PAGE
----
Community is a word that can be an overused. It’s no longer enough for brands to have customers, now they all want customers to join their communities. 

But what does community even mean in the context of business? Is it a buzzword flaunted by companies trying to differentiate themselves from the competition? Or is a business that champions community signalling a return to fundamentals, that businesses are people and putting people firmly back at the centre is the way to ensure longevity, sustainability and success?

There’s no doubt that community has been adopted by some in business for less than genuine motivations. I do believe however in the real power of community, particularly when it’s used to put people and the value they bring first.

Retail is changing

Mary Portas, author of Work like a Woman and founder of the Portas Agency ( and somewhat a hero of mine) talks at length about community and how retailers of the future will have to shift their focus from their own products, to the needs of people, when designing their spaces. I see it on my own high street and the way it has changed over the last 15 years that I’ve lived here. The businesses that have endured and the newcomers taking over unloved and empty units, offer something more than just a place to buy stuff. 

We have ‘stuff’ coming out of our ears and it’s never been easier to get more of it, and cheaply too, when shopping online. 

But what we’re craving, particularly after the last year, is experiences. I’m so tired of the endless scrolling and clicking of online shopping. The bewildering choice that comes from having multiple tabs open on your laptop. The uneasy sense that if you just keep googling you’ll find what you want just that little bit cheaper. It’s boring and it’s soulless and rather than fulfilling me, like a McDonalds cheeseburger, it leaves me feeling empty and a little bit grubby.

I crave a more mindful way to shop. I want to wander around a lovely environment, be able to touch and feel and smell real things (yes I sniff clothes when I’m shopping). I’ll happily submit to a more curated retail experience, designed by someone who is passionate about their products and what they do. I want to feel that by shopping in my community, I’m supporting local people and helping my local area thrive as a place to live, work and relax.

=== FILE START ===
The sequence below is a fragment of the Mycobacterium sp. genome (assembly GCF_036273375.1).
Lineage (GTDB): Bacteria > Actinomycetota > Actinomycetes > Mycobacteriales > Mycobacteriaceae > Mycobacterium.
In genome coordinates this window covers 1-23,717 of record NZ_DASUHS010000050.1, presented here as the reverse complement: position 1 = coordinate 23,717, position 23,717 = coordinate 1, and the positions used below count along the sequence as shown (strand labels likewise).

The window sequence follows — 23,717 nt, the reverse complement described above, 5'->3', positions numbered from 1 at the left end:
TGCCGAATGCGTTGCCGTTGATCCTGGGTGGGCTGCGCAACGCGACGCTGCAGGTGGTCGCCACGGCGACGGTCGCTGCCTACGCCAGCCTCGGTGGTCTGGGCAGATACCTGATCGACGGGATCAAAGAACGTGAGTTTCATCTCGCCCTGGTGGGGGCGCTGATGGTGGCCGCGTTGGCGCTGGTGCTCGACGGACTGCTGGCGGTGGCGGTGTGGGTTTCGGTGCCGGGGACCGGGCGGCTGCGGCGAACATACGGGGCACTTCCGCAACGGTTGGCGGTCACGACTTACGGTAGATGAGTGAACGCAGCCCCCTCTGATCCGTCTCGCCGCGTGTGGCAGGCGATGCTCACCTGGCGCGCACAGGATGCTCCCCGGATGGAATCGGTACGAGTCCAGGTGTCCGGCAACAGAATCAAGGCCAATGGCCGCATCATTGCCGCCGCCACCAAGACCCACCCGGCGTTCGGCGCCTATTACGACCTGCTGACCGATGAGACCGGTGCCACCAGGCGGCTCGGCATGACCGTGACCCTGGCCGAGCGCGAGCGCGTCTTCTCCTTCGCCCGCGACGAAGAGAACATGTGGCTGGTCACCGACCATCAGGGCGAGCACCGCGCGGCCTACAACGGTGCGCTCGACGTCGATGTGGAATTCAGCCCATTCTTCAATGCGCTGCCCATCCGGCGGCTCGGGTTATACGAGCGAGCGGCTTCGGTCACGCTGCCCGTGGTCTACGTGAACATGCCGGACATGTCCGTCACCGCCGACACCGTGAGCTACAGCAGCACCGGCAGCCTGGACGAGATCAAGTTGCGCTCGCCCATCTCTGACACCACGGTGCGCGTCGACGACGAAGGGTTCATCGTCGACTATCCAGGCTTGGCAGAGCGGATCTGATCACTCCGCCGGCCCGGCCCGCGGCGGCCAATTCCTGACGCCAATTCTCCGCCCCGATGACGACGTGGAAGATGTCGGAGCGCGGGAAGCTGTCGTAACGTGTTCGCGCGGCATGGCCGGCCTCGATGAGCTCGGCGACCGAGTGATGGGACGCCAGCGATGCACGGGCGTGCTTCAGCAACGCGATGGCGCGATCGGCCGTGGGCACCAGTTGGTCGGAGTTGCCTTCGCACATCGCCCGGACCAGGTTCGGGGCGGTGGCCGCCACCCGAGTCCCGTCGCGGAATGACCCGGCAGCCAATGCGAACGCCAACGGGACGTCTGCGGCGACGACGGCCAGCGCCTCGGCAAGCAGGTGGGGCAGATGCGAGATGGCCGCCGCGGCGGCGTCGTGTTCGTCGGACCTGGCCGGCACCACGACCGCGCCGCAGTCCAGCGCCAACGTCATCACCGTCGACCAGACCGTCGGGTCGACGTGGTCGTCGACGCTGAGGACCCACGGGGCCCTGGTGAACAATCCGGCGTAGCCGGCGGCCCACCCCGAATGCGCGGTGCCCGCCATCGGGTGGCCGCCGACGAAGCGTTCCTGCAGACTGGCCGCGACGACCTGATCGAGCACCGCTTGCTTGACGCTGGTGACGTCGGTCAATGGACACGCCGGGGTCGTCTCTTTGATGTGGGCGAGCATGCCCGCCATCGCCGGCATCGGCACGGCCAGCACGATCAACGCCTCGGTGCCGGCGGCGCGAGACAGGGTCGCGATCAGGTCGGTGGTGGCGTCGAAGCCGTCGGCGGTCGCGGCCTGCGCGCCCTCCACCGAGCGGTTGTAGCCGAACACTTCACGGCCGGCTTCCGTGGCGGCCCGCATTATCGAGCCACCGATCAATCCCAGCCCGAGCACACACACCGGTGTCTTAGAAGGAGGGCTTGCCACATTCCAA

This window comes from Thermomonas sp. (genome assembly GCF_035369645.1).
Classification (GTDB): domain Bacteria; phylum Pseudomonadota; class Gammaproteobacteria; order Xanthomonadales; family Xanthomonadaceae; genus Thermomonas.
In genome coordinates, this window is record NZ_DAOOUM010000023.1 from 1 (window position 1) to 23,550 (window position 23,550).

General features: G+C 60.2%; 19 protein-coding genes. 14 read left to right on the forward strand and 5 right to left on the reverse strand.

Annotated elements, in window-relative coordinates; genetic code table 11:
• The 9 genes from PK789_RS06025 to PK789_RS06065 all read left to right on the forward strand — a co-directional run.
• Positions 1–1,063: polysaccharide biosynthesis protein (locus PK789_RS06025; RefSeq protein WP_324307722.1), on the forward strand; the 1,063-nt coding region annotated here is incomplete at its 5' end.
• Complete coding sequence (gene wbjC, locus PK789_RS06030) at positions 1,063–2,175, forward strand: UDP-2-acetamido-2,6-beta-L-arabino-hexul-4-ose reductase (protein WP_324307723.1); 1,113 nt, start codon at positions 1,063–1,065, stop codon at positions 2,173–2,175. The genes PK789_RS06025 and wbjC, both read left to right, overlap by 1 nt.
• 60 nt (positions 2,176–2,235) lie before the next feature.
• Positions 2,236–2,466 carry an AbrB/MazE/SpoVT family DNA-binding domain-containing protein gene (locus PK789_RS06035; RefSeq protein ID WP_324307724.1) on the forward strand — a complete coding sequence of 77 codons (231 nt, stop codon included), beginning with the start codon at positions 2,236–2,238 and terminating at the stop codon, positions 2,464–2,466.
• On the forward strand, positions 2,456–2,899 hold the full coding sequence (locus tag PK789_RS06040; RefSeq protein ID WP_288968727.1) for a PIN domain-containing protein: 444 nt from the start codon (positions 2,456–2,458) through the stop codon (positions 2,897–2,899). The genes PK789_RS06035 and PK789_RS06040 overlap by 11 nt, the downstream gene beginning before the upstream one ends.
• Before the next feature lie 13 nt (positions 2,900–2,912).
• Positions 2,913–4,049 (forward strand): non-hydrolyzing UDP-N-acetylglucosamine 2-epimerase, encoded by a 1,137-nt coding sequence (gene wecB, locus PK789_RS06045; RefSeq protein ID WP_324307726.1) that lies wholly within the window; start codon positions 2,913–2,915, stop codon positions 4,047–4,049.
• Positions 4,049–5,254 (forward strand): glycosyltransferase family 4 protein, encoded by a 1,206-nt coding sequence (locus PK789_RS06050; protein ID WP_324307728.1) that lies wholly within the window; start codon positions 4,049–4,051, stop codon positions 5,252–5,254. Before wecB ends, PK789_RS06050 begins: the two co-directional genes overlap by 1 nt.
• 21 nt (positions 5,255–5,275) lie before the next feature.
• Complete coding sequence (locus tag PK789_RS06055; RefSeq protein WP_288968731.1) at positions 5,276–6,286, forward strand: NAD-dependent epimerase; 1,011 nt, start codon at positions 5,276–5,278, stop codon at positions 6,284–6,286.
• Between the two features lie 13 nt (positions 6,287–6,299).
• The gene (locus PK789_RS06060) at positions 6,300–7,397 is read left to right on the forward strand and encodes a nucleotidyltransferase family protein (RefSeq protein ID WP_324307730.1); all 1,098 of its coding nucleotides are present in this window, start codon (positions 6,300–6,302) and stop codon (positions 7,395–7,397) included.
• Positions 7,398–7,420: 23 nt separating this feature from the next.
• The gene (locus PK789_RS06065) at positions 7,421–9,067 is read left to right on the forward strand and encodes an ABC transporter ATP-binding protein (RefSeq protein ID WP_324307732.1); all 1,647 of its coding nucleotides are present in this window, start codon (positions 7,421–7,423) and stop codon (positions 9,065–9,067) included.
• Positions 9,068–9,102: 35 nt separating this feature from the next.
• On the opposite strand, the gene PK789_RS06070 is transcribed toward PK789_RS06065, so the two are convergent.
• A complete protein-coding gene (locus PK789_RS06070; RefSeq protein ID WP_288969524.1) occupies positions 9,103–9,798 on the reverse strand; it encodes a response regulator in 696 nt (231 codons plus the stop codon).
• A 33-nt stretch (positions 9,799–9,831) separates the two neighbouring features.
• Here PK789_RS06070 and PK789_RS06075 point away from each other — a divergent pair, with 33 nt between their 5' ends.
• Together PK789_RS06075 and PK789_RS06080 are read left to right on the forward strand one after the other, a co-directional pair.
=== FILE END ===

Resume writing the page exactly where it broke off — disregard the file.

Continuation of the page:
Business is changing

The power of community is also being embraced by organisations who recognise that a business is nothing without people and that people are individuals with lives and interests outside of their work. 

I was curious to read about Ernst and Young, (not a company, perhaps unfairly, that springs to mind when thinking about progressive employers) and how they are embracing communities of interest as a way to connect people across their organisation. They actively encourage employees to bring their lives to work through Yammer groups dedicated to topics and movements such as family, wellness, women’s leadership and Pride. 

Bringing our whole selves to work helps us connect with others. It builds stronger more enduring communities that transcend traditional divisions of rank and superiority. Feeling that you can be yourself at work, supports collaborative working, has big benefits for mental and physical health and ultimately impacts on the bottom line.

A new approach to success and entrepreneurship

Wanting to create something that supports personal values drives many people to take the leap into entrepreneurship and start their own business. Women, particularly those that have already followed a corporate career track and taken time out to care for their families, are likely to cite the need for better work-life balance and wanting to do meaningful work with a greater sense of purpose.

Most of the women that come to Keystone for support are looking to find ways of working that sustain them personally as well as professionally and they want to do this within a community of others that feel the same. 

We think a more holistic approach to professional development is the only way to create a working life that is both sustainable and sustaining.This will look different for everyone. We are all familiar with the tired narratives around entrepreneurship and business success and Keystone was founded to challenge these. 

Success is not a one size fits all concept and figuring out what success means for you, won’t necessarily come to you in a vision. It takes time, commitment and finding the right support to work it out.

In the Keystone programme we create space and offer inspiration to women who want to make that commitment to create a better working life for themselves. Keystone was founded on community first and foremost, with its origins in Tribe Porty, our coworking and creative events space and then Tribe Women.  Continuing to build that community is a major part of what success looks like for Keystone in the future.

As Keystone founding member and coach Alex Durussel-Baker says,”It’s a powerful thing to be surrounded by dozens of people figuring out their way, their business. You can’t buy that in a business book”.

By Melissa McConnell

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